Sunney Chan Lecture
The 8th Annual Sunney Chan Lecture

2:30 pm, Thursday, October 6, 2011

(Venue Ta-shue Chou Memorial Lecture Hall)

Nitric Oxide Synthases in Prokaryotes:
Characterization and Function

Since the discovery of nitric oxide (NO) formation in animals, it has become clear that this toxic, free radical, diatomic gas plays a central role in cellular function. NO is a signaling agent in the cardiovascular system and other tissues. The immune system also utilizes NO in the host response to infection. NO in signaling is synthesized by constitutive isoforms of enzyme nitric oxide synthase (NOS) that tightly regulate NO formation, thereby avoiding toxicity. Immune system-derived NO is made by inducible isoforms of NOS that are unregulated and hence, synthesize locally high concentrations. NOS catalyzes the conversion of L-arginine to citrulline and NO utilizing NADPH as a co-substrate. NOSs contain two flavins (FAD and FMN) to facilitate electron transfer from NAPDH to a cytochrome P-450 type heme positioned within the catalytic site. The redox active cofactor tetrahydrobiopterin (H4B) is also located in the catalytic site and undergoes a reversible one-electron transformation during catalysis. NOS-like proteins have recently been found in prokaryotes. In some cases these putative NOSs are found in organisms lacking the ability to synthesize H4B, calling into question if they, in fact, make NO. Some prokaryotic NOSs lack a reductase flavin domain and some of the full-length ones have replaced FMN with a 2Fe2S cluster (Figure 1). The chemistry catalyzed by these NOS-like proteins and the function resulting from that catalysis is under study and clues are beginning to emerge. The structure/function picture that is emerging points to some common themes though many questions remain.

Nitric Oxide Synthases

Figure 1: NOS domain organization

 

   
Prof. Michael A. Marletta
President-Elect
Cecil H. and Ida M. Green
Professor of Chemistry
The Scripps Research Institute, USA
 

M ichael A. Marletta was born in Rochester, New York, in 1951. After completing an A.B. at the State University of New York (SUNY), Fredonia (1973), a Ph.D. from UC San Francisco (1978) with George L. Kenyon, and a postdoctoral fellowship at the Massachusetts Institute of Technology (MIT 1978-1980) with Christopher T. Walsh, he joined the chemistry faculty at MIT in 1980. In 1987, he moved to the University of Michigan as Associate Professor in the College of Pharmacy and Medical School. In 1991, he was promoted to Professor and appointed the John G. Searle Professor of Medicinal Chemistry. In 1997, he was named to the Howard Hughes Medical Institute (HHMI). In 2001, Dr. Marletta moved to UC Berkeley, where he had been Aldo DeBenedictis Distinguished Professor of Chemistry (2002-2011) and Chair of the Department of Chemistry (2005-2011). Dr. Marletta is presently President-elect and Cecil H. and Ida M. Green Professor of Chemistry at the Scripps Research Institute.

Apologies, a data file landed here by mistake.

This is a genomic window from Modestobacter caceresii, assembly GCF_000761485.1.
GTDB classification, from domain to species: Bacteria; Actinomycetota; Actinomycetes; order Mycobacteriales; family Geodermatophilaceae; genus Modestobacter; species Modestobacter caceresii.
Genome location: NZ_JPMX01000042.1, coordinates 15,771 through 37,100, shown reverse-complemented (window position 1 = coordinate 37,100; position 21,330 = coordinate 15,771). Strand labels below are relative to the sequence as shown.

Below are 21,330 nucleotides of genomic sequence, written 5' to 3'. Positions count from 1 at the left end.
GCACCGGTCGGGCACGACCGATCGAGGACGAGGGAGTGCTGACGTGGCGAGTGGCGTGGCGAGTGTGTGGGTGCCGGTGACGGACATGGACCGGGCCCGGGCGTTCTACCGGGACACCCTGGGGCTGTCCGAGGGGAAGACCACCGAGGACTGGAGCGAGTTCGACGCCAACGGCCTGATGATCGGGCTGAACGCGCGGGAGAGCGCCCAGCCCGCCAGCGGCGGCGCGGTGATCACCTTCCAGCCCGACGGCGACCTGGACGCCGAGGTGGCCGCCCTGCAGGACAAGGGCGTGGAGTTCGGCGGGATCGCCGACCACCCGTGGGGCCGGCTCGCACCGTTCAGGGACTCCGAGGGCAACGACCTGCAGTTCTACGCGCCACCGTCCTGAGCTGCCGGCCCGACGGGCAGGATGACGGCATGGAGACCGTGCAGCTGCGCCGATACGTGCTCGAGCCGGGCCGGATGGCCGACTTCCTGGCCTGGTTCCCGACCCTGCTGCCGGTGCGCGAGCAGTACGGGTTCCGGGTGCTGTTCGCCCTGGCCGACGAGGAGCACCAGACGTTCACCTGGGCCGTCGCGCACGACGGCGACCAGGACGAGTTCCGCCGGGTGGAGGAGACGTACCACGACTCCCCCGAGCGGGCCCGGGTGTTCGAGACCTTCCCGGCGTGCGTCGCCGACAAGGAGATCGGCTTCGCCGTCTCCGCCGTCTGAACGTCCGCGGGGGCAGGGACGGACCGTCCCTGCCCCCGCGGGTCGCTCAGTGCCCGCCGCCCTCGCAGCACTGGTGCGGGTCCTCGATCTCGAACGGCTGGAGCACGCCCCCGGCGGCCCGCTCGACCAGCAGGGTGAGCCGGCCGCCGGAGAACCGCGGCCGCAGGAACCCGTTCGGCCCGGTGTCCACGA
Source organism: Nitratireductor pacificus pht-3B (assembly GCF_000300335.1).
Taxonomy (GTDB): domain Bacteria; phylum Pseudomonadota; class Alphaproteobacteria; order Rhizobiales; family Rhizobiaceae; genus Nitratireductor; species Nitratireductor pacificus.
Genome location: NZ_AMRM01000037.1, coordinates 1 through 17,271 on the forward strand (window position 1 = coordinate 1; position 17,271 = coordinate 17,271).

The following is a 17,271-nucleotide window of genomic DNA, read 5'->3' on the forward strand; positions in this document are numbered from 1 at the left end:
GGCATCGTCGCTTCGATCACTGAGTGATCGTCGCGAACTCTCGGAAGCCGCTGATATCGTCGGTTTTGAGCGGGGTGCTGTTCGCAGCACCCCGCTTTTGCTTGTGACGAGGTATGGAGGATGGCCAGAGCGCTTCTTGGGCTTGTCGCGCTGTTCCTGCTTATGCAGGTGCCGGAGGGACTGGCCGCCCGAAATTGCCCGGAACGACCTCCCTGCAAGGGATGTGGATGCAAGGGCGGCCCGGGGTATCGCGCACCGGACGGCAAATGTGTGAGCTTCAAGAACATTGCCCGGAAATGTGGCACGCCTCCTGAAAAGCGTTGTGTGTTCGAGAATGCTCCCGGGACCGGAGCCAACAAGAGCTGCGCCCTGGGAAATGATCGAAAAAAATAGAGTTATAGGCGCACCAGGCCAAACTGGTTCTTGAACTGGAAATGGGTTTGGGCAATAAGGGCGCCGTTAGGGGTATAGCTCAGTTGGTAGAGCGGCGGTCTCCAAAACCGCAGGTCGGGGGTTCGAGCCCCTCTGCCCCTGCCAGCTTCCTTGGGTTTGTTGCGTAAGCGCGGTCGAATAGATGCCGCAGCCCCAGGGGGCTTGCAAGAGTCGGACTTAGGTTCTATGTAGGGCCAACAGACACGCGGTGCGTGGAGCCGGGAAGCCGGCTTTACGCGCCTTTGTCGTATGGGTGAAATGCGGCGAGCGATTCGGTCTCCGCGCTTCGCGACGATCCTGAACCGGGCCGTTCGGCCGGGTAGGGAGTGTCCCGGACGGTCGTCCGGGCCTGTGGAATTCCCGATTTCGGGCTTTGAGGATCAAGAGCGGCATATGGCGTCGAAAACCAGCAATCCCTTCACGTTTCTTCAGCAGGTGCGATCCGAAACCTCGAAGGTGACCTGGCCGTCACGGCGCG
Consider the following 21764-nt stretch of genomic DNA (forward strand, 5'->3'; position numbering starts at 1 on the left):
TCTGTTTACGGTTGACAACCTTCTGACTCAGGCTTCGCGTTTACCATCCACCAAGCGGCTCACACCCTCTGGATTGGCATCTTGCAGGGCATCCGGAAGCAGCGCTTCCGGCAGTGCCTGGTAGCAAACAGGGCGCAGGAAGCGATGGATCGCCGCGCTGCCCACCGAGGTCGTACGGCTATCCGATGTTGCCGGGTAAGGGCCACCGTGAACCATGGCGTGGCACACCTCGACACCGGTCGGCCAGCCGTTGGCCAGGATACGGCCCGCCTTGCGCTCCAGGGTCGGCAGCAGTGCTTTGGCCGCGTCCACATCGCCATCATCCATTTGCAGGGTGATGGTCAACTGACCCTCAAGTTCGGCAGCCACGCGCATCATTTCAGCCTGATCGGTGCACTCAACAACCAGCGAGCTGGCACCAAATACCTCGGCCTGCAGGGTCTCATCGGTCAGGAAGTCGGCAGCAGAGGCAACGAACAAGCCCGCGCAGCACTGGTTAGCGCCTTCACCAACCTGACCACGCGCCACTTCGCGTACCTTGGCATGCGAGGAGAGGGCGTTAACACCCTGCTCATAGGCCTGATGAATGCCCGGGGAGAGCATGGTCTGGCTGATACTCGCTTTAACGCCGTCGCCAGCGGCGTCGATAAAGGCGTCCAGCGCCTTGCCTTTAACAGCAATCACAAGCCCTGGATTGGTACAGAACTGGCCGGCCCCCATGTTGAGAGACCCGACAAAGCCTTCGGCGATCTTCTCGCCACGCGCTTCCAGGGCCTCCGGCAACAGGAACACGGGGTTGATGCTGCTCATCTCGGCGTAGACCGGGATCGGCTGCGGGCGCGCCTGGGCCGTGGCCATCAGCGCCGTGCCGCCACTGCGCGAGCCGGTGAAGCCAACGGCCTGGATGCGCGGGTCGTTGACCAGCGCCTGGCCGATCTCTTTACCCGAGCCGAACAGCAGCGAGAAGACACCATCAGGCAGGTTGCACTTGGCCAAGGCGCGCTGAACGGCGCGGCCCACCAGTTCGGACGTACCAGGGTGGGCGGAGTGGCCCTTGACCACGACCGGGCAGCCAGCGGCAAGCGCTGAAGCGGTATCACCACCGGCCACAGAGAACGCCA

Awards and Honorary Societies

Dr. Marletta is the recipient of dozens of awards and honors, including the MacArthur Foundation Fellowship (1995); Burroughs Wellcome Fund George H. Hitchings Award for Innovative Methods in Drug Discovery and Design (1991); Faculty Recognition Award at the University of Michigan (1992); the Harrison Howe Award of the American Chemical Society (2004); the Repligen Award of the Biological Chemistry Division of the American Chemical Society (2007); Kaiser Award from the Protein Society (2007); the Esselen Award for Chemistry in the Public Interest from the Northeastern Section of the American Chemical Society (2007); the Murray Goodman Memorial Prize (2008); and election to Senior Fellow in the Michigan Society of Fellows (1996), the Institute of Medicine (1999), the American Association for the Advancement of Sciences (2001), the American Academy of Arts and Sciences (2001), the National Academy of Sciences (2006).

Dr. Marletta's primary research interests lie at the interface of chemistry and biology with emphasis on the study of protein function and enzyme reaction mechanisms. He has made fundamental discoveries concerning the biological action of nitric oxide. His studies have provided the basis for understanding at the molecular level of this unique cell signaling pathway and the function of nitric oxide in the immune system. He has uncovered several novel structure/function relationships in nitric oxide synthase and guanylate cyclase. His continued studies on NO signaling have recently led to a molecular understanding of general gas sensing mechanisms in biology.

 


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